HSE update on cybersecurity challenges under COMAH and NIS
17 October 2019
HSE will give an update on the work they have been doing in cyber security, under COMAH and NIS, issues and challenges that they are working on, plans looking ahead and emerging risks to health and safety in applications using AI, telecommunications, and some of the research in areas such as interconnected devices and IoT.
Industry 4.0, the name given to the emergence in use of a suite of technologies, is transforming how operational decisions are arrived at in industrial workplaces. The technologies in question, including smart sensors, wearable devices, mobile devices, robotics, artificial intelligence, advanced algorithms and data analytics, the industrial internet of things and cloud computing, are enabling detailed digital snapshots of operations to be generated and subsequently used to support and even completely automate operational decision-making.
The third industrial revolution was characterised by the widespread emergence of computer-controlled systems and automation within workplaces. Industry 4.0 technologies introduce the concept of cyber physical systems, integrations of complex physical machinery, networked sensors and computer software, which can self-monitor and then adapt their functioning to optimise performance based on the current prevailing operational environment.
Cyber physical systems are transforming the interaction between humans, equipment and industrial processes in workplaces and such transformations are increasingly extending to how health and safety is practiced in workplaces. In fact, in some workplaces, such systems are being used directly for the purposes of better managing health and safety risks (use of wearable devices to monitor the locations of workers relative to workplace hazards, or sensors on safety critical plant to inform maintenance and servicing schedules, for example). More commonly however, they are being used more for optimising operations and delivering improvements in process efficiency, but in doing so, it is evident that new health and safety risks have the potential to be introduced into workplaces.
Steven’s presentation will provide a perspective on a number of these technological challenges, with particular reference to work being undertaken by HSE's Science Division on its Discovering Safety Research Programme.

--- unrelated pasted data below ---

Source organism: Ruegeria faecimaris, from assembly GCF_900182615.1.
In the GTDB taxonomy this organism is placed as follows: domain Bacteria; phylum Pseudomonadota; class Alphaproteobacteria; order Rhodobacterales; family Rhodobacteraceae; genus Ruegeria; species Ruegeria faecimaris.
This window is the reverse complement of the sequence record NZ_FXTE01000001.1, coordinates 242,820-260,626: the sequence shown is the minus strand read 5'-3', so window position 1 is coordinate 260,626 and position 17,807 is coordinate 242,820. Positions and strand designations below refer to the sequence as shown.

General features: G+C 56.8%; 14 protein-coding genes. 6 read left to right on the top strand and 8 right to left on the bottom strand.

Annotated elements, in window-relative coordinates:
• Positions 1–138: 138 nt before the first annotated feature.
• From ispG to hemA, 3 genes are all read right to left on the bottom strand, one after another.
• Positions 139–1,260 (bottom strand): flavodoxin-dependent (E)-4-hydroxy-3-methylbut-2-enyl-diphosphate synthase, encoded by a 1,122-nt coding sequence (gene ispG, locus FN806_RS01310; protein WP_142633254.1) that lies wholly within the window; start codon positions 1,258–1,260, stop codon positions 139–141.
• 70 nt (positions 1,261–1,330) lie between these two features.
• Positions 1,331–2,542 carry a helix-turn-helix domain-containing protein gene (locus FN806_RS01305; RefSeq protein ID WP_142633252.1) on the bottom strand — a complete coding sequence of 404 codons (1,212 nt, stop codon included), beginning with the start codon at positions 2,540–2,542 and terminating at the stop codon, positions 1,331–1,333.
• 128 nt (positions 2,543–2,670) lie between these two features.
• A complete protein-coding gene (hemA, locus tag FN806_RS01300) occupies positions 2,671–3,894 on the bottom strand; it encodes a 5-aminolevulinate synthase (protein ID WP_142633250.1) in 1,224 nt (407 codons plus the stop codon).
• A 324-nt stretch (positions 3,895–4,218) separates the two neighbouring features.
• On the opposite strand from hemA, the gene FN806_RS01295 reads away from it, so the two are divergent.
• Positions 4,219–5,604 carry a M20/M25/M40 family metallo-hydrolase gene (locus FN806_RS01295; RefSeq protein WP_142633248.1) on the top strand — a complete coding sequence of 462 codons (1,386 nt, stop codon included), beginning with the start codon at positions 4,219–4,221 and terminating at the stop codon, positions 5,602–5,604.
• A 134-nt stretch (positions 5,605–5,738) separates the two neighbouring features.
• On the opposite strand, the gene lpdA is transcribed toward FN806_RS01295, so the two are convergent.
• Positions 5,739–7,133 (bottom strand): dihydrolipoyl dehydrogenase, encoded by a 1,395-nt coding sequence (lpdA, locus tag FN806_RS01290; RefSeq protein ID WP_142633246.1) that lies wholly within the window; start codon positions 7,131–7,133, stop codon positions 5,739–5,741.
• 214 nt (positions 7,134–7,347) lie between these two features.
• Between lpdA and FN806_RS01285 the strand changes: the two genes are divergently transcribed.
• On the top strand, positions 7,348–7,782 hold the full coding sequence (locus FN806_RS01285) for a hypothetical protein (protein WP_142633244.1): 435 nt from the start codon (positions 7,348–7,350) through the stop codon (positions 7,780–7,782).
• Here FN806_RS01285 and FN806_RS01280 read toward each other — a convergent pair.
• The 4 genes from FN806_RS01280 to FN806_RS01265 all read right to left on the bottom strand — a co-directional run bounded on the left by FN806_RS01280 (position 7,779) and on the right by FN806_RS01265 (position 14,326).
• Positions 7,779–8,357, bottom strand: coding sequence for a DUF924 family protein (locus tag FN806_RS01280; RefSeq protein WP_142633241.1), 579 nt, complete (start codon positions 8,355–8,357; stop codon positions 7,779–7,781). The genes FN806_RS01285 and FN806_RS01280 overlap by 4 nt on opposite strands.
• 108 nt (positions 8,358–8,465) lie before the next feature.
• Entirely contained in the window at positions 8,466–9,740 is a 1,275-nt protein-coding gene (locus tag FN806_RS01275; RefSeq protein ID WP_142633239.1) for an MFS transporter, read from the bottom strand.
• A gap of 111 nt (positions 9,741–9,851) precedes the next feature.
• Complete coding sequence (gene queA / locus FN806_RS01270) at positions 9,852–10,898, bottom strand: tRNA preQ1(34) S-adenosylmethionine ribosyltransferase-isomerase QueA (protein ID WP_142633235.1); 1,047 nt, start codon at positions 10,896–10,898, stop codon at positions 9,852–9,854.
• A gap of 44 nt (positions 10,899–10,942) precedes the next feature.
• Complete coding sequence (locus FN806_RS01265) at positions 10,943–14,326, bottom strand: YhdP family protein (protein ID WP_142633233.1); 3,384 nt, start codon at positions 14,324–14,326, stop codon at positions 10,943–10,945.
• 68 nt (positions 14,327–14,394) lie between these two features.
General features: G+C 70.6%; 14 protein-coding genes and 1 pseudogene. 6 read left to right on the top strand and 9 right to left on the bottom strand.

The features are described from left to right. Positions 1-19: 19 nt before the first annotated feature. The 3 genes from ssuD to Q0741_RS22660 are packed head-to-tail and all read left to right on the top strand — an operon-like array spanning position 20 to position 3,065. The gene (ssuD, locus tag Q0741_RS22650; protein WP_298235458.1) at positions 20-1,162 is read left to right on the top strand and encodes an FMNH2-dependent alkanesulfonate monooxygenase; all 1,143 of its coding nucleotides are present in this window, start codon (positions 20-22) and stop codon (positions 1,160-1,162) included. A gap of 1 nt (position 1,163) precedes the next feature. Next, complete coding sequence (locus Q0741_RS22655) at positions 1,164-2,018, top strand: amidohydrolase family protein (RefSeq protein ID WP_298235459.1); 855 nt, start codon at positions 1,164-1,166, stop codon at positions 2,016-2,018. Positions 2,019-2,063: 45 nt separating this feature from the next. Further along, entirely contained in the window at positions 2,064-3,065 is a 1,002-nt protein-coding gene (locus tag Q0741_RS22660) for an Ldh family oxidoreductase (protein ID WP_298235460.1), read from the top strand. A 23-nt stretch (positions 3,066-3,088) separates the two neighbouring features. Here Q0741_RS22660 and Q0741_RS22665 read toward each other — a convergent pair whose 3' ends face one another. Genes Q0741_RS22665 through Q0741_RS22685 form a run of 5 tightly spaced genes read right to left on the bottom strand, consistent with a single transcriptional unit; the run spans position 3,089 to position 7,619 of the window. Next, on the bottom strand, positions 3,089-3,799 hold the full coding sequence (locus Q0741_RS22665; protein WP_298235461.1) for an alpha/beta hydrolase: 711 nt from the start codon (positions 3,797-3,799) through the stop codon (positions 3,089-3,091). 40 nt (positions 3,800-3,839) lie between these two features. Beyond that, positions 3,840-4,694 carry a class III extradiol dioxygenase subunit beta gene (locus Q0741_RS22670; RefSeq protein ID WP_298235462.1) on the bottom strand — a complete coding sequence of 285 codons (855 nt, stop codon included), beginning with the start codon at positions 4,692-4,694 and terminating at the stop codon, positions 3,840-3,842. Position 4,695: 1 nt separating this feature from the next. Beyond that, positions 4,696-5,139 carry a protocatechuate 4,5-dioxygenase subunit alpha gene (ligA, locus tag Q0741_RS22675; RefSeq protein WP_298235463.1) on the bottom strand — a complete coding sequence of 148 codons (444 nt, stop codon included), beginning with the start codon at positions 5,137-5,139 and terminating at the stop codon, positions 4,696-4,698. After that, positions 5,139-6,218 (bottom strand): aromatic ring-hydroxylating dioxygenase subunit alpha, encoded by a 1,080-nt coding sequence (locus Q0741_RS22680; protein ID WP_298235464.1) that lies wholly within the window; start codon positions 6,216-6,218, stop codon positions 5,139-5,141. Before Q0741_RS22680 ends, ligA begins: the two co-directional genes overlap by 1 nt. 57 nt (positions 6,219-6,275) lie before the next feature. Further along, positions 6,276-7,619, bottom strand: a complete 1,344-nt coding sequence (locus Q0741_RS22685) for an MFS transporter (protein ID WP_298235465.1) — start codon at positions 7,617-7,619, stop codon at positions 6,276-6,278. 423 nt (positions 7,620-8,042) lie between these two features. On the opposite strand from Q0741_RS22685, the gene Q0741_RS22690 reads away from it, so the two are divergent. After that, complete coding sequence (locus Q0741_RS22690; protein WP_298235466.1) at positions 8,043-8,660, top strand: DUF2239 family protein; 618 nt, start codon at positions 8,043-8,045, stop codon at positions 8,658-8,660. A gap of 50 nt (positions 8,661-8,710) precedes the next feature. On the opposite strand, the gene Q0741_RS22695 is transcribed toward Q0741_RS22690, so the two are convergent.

Steve Naylor, Technical Lead on HSE's Discovering Safety Programme
Steve Naylor is a Senior Scientist within HSE’s Science and Research Centre, working within its Data Analytics team, and an Associate Director on the LRF Discovering Safety Programme, technically leading several projects being delivered as part of the programme.
Rhodri Morgan, Electrical Control and Cyber Security Specialist Inspector
His specialist area of technical expertise is in the application of data analytic techniques, including data mining for knowledge discovery, text mining and natural language processing, and predictive analytic techniques, to generate intelligence from disparate multi-format data sources to inform organisational decision-making. He is passionate about the safe and ethical exploitation of emerging digital technologies to support better health and safety practice in workplaces.
Rhodri Morgan joined the HSE in 2019 as an Electrical Control and Cyber Security Specialist Inspector in the Chemicals, Explosives and Microbiological Hazards Division. Before joining the HSE, Rhodri held various roles as a Principal Functional Safety Engineer working in engineering consultancies and suppliers of offshore and subsea equipment in the U.K. and Norway. Rhodri has worked for over twenty-five years in the process, offshore and oil and gas industries. First working within the process industry on pipeline systems, advanced process controllers and process optimisation, before moving into the offshore industry to work on subsea control systems.
Rhodri has extensive experience in the design and commissioning of control systems implemented using both hardware and software and in delivering functional safety services and managing the risks associated with technology and software development. Rhodri has worked on the development of several codes, standards and codes of practice covering offshore and subsea equipment, functional safety, software dependent systems, pipeline pressure protection systems and cyber security. Rhodri is a Chartered Electrical engineer and a member of the Institute of Engineering and Technology (MIET), a certified Functional Safety Expert and holds a M.Sc (Eng) in Control Systems and a B.Eng (Hons) in Electronics, Control and Systems engineering from the University of Sheffield.
For more information, visit: http://www.hse.gov.uk/regulating-major-hazards/energy-division.htm
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